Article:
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ISU Discussion Focuses On Empathy And The Long History Of Black Trauma

Byron Craig
Dr. Byron Craig, an assistant professor in the Illinois State University's School of Communication.

As violent images of the recent deaths of black citizens proliferate the media, some scholars and activists sense an opportunity to pursue lasting change.

The killings of George Floyd, Breonna Taylor, Ahmaud Arbery, and Rayshard Brooks have spurred a moment of historical reckoning. And in the wake of massive civil unrest, many are hopeful this country may finally be ready to confront its past. 

On Saturday evening, Illinois State University’s Department of Psychology and School of Communication hosted a live stream event titled, “What Should Empathy be in this Moment of Historical Reckoning: Reconciling Black Trauma, Whiteness, and the Historical Structure of Racism Since 1619.” The event was part of the ongoing Extending Empathy Project initiated by the ISU Department of Psychology in 2018. 

Led by Byron Craig, an assistant professor in the ISU School of Communication, and Stephen Rahko, a lecturer in the Kelley School of Business at Indiana University, the discussion centered around an exploration of empathy in the current historical moment. In the wake of the deaths of Floyd and others, Craig and Rahko believe that “a renewed discourse of social justice around the historic structures of systemic racism has started to blossom.” Empathy, they say, has a crucial role to play.

Lasting just under two hours, the discussion is probably best exemplified by an unpacking of the concept of black trauma.

Craig described black trauma as the lived experience of black people in the “larger ambience of anti-blackness.” Everything from the exclusionary practice of redlining, which segregated American cities, to the story of Arbery, who was killed for jogging through a white neighborhood, contributes to a collective trauma that underwrites the black experience.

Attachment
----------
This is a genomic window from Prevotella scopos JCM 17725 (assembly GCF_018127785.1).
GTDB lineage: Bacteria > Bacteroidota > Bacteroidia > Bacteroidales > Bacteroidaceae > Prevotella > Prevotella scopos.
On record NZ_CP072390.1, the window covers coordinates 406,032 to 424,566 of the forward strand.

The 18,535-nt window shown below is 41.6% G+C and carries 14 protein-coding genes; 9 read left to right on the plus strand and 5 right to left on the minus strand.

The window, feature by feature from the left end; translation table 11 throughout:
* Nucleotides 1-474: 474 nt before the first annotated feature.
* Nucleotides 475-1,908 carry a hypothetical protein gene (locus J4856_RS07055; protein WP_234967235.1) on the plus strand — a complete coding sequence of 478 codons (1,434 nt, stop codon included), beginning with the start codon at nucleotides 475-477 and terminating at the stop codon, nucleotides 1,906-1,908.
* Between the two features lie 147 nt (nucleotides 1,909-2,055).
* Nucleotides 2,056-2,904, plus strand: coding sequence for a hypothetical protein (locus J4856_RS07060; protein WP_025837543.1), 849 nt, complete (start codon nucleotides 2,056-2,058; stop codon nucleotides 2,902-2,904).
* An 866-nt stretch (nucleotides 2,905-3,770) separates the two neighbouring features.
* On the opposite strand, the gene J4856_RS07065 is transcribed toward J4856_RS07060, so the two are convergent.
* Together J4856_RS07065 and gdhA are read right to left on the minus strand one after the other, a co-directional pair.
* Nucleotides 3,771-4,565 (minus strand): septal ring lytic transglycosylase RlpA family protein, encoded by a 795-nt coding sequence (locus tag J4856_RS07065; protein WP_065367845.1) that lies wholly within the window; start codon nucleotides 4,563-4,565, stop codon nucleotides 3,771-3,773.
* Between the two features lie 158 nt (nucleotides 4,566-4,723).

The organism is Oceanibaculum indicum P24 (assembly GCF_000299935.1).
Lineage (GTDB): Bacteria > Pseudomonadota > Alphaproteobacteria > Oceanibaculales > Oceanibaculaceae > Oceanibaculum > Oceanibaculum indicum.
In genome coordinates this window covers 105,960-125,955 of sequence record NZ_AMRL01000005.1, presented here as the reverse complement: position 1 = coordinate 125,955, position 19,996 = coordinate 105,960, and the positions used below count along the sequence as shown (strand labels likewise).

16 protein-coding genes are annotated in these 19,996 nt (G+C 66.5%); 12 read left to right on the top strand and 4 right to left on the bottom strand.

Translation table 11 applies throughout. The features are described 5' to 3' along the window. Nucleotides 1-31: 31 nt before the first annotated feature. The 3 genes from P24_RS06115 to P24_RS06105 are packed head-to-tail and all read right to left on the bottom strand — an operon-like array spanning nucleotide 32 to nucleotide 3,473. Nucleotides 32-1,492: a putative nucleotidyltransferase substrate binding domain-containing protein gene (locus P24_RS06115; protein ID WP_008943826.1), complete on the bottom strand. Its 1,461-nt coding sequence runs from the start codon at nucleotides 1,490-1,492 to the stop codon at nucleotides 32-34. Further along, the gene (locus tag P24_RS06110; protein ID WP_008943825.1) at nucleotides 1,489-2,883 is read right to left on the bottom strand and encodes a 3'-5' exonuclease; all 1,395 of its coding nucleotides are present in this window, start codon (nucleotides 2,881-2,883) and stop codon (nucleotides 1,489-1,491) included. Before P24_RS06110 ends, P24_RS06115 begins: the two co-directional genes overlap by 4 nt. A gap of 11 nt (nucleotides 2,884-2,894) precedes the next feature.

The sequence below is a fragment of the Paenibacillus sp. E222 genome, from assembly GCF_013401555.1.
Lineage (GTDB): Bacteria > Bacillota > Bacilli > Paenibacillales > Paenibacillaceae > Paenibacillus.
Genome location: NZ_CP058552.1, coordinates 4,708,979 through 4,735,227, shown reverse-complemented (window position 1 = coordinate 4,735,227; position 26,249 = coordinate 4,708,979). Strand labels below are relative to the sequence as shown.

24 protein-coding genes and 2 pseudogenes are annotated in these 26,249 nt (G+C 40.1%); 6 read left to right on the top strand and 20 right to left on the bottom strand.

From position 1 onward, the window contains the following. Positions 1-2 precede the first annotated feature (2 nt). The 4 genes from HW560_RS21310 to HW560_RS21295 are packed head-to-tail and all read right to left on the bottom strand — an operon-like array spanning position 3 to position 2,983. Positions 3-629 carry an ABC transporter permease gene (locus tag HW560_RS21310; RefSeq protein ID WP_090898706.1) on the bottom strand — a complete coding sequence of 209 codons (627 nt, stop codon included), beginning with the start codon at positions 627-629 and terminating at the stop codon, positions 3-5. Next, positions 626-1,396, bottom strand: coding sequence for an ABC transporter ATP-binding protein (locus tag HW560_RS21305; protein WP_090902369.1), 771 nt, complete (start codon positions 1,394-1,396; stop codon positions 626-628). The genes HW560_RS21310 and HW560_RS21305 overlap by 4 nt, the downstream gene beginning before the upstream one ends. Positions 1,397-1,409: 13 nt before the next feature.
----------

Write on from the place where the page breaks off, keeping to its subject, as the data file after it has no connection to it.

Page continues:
For black people, said Craig, “We know that there are certain cultural scripts we must play in white spaces in order to maintain our sanity or to survive because we live in a culture that memorializes the history of violence against us.”

Craig highlighted the recent killing of Brooks in Atlanta as an example of how black trauma can inform certain reactions in white spaces.

Brooks was questioned by two white police officers after he was found sleeping in his car in a Wendy’s drive-thru. After what appeared on surveillance video to be a calm and respectful interaction between Brooks and the officers, the situation devolved into a scuffle. As the officers moved to arrest him, Brooks hit one officer, grabbed the other’s Taser, and fired it. Then he fled, firing the taser once more behind him as he ran. Officer Garrett Rolfe responded by shooting Brooks twice in the back, killing him.

Why didn’t Brooks just comply? By grabbing the taser and running, didn’t he essentially cause his own death?

It’s precisely these kind of questions that constitute what Craig and Rahko call commonplaces of anti-blackness: the standard arguments that underlie structural racism. One such argument, frequently invoked, is that black people fail to act in their own self-interest, thereby creating their own misfortune.

The role of empathy in the case of Brooks, says Craig, involves not only attempting to understand what Brooks may have been feeling in the moment he ran, but also understanding how the reality of collective black trauma informed that decision.

After all, Floyd was killed in Minneapolis less than two weeks before, on May 31. His brutal death beneath the knee of a police officer played out nonstop on screens across the world. But the history of black Americans suffering violence at the hands of whites stretches back hundreds of years before that.

To develop empathy around the experience of Brooks, said Craig, means to realize that in the face of arrest, “There was something that caused him to panic. Something historical.”

Craig went on to share experiences of his own trauma, including jogging late one evening and being harassed by a white passerby. All black people have stories like these, he said. And so do their parents, their grandparents, their great grandparents. On and on, as far back as memory will travel. Black trauma is generational, said Craig, and until we can stop denying the unequal treatment of black people in today’s America, that trauma will persist.

True empathy means working to understand the experience of being black in America—and admitting that the reality black people are expected to endure is one that white people would never accept for themselves.

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